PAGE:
The second transfer went fine.  In fact, I felt absolutely no pain and was surprised that I didn’t.  Everything felt so right: I didn’t have any pain, I wasn’t bloated from OHSS, and I knew the doctor doing the transfer.  I was positive the second transfer would be successful.  I would find out a few days after my birthday.  What better birthday present than to have the gift of starting a family of our own?  Instead, I found out my sister-in-law was pregnant with her second child.  The devastation hit me like a brick wall.  I felt so miserable.  I didn’t want to feel jealous, but I did.  I didn’t want to be angry, but I was.  My thoughts were right back to what I was thinking before we started the IVF:  why is it so easy for some women to get pregnant and others, not?  That was a dark time for me.  I felt really, really terrible for thinking the way I did.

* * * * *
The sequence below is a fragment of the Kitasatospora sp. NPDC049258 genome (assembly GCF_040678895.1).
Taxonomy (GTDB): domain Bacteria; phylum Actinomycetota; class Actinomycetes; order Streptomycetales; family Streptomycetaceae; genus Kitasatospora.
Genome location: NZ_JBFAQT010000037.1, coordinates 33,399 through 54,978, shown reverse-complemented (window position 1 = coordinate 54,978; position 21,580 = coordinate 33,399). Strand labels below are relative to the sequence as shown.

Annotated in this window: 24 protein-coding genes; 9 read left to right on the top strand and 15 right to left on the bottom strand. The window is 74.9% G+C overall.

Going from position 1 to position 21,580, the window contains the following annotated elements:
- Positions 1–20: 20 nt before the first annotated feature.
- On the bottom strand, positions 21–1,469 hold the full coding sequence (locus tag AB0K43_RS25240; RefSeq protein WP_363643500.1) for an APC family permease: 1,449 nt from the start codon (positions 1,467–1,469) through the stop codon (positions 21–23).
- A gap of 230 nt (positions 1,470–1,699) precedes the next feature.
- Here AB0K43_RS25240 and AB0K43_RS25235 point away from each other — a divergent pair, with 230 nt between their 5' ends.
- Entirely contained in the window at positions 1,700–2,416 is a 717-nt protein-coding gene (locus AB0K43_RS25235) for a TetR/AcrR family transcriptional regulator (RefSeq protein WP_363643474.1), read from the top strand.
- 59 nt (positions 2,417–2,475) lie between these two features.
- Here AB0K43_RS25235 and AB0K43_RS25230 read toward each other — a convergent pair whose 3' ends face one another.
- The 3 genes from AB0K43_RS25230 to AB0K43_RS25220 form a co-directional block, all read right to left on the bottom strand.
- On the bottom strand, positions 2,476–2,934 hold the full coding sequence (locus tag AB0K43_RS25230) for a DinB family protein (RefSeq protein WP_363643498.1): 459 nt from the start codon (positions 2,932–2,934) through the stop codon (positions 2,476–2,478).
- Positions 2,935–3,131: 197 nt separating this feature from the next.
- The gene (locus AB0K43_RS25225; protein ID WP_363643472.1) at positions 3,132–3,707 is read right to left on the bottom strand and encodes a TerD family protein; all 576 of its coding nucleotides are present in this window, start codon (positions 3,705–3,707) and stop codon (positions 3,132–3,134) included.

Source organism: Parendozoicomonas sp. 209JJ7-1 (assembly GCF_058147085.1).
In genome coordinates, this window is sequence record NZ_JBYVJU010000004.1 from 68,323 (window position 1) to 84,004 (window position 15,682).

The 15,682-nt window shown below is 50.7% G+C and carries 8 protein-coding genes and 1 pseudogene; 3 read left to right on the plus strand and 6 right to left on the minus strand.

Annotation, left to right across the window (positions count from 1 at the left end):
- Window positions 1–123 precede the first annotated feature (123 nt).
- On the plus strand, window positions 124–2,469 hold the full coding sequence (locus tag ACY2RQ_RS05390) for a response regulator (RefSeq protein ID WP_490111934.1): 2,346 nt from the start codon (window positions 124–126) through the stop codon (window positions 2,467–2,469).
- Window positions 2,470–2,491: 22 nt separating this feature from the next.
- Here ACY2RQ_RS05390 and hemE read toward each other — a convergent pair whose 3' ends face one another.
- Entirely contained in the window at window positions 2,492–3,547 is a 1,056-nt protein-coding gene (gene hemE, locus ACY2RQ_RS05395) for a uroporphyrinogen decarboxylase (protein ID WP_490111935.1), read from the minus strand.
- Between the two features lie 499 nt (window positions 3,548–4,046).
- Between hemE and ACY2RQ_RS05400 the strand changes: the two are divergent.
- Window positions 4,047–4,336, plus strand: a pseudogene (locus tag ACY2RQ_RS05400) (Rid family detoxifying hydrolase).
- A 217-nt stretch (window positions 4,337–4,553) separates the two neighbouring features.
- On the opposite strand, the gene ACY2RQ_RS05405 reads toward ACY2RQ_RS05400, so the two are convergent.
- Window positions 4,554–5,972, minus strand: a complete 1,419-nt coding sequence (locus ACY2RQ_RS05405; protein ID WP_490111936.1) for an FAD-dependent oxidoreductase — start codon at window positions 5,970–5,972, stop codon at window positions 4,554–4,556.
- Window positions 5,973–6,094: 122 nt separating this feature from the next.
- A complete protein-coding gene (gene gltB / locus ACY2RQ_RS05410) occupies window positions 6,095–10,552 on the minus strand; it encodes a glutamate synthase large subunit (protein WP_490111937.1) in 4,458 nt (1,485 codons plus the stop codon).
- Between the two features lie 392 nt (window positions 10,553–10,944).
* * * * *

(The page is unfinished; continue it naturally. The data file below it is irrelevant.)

I had a few more tests run on me to make sure there was nothing causing my infertility, like polyps or cysts in my ovaries.  I had a hystersonogram just to be sure because he thought it interesting that I said I had spotting for several days before my cycle started and my cramps were out of this world painful.  I told him I thought all women had spotting before their periods – how else would they know it’s coming?  Oh, but that wasn’t true at all.  Most women might have a little spotting a couple of hours before their cycle starts, but not for days before.  This was news to me.  The doctor told me that there might be polyps and/or cysts in my uterus, causing irritation and not allowing the embryos to take hold in the lining, which would also explain the spotting and the horrible cramping I had every month.  He couldn’t find any reason why the 2nd cycle was unsuccessful and wanted to make doubly sure there was nothing in my uterus causing trouble before we proceeded with the 3rd cycle.